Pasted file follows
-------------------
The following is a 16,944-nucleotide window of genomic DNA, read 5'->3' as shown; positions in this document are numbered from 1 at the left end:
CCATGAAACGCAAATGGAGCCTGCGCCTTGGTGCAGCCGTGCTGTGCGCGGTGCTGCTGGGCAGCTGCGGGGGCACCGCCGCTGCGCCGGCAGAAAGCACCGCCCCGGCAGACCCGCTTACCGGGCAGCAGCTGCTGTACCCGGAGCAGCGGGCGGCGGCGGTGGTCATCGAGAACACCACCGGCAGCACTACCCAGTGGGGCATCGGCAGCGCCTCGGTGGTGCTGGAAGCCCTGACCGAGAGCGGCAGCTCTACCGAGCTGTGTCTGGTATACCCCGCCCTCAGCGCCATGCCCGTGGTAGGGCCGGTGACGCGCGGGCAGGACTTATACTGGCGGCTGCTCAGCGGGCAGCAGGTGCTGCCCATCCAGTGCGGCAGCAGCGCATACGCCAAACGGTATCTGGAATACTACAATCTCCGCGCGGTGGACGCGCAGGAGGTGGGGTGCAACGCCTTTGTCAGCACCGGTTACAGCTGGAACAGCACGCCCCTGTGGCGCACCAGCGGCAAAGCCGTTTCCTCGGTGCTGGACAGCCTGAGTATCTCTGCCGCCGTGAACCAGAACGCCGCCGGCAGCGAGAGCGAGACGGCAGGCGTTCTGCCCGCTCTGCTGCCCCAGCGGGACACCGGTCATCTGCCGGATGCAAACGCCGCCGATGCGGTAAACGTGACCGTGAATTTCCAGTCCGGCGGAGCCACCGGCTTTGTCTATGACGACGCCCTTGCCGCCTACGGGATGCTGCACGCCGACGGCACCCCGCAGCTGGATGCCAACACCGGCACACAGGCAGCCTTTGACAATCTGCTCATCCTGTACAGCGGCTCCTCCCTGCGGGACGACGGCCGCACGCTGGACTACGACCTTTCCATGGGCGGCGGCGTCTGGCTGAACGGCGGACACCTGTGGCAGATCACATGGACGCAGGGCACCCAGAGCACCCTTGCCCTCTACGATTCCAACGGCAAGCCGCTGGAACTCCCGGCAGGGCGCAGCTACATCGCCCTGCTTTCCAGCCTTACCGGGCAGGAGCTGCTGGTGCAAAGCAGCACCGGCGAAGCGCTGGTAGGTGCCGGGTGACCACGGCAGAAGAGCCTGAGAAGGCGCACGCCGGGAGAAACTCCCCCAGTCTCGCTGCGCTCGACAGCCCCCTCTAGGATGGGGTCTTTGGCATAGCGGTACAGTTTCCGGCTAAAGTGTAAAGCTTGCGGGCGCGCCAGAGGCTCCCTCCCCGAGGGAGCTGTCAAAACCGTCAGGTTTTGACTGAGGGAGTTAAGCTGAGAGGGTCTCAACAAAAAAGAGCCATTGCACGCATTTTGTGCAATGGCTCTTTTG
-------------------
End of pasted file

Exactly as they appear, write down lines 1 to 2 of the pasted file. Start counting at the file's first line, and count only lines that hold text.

The following is a 16,944-nucleotide window of genomic DNA, read 5'->3' as shown; positions in this document are numbered from 1 at the left end:
CCATGAAACGCAAATGGAGCCTGCGCCTTGGTGCAGCCGTGCTGTGCGCGGTGCTGCTGGGCAGCTGCGGGGGCACCGCCGCTGCGCCGGCAGAAAGCACCGCCCCGGCAGACCCGCTTACCGGGCAGCAGCTGCTGTACCCGGAGCAGCGGGCGGCGGCGGTGGTCATCGAGAACACCACCGGCAGCACTACCCAGTGGGGCATCGGCAGCGCCTCGGTGGTGCTGGAAGCCCTGACCGAGAGCGGCAGCTCTACCGAGCTGTGTCTGGTATACCCCGCCCTCAGCGCCATGCCCGTGGTAGGGCCGGTGACGCGCGGGCAGGACTTATACTGGCGGCTGCTCAGCGGGCAGCAGGTGCTGCCCATCCAGTGCGGCAGCAGCGCATACGCCAAACGGTATCTGGAATACTACAATCTCCGCGCGGTGGACGCGCAGGAGGTGGGGTGCAACGCCTTTGTCAGCACCGGTTACAGCTGGAACAGCACGCCCCTGTGGCGCACCAGCGGCAAAGCCGTTTCCTCGGTGCTGGACAGCCTGAGTATCTCTGCCGCCGTGAACCAGAACGCCGCCGGCAGCGAGAGCGAGACGGCAGGCGTTCTGCCCGCTCTGCTGCCCCAGCGGGACACCGGTCATCTGCCGGATGCAAACGCCGCCGATGCGGTAAACGTGACCGTGAATTTCCAGTCCGGCGGAGCCACCGGCTTTGTCTATGACGACGCCCTTGCCGCCTACGGGATGCTGCACGCCGACGGCACCCCGCAGCTGGATGCCAACACCGGCACACAGGCAGCCTTTGACAATCTGCTCATCCTGTACAGCGGCTCCTCCCTGCGGGACGACGGCCGCACGCTGGACTACGACCTTTCCATGGGCGGCGGCGTCTGGCTGAACGGCGGACACCTGTGGCAGATCACATGGACGCAGGGCACCCAGAGCACCCTTGCCCTCTACGATTCCAACGGCAAGCCGCTGGAACTCCCGGCAGGGCGCAGCTACATCGCCCTGCTTTCCAGCCTTACCGGGCAGGAGCTGCTGGTGCAAAGCAGCACCGGCGAAGCGCTGGTAGGTGCCGGGTGACCACGGCAGAAGAGCCTGAGAAGGCGCACGCCGGGAGAAACTCCCCCAGTCTCGCTGCGCTCGACAGCCCCCTCTAGGATGGGGTCTTTGGCATAGCGGTACAGTTTCCGGCTAAAGTGTAAAGCTTGCGGGCGCGCCAGAGGCTCCCTCCCCGAGGGAGCTGTCAAAACCGTCAGGTTTTGACTGAGGGAGTTAAGCTGAGAGGGTCTCAACAAAAAAGAGCCATTGCACGCATTTTGTGCAATGGCTCTTTTG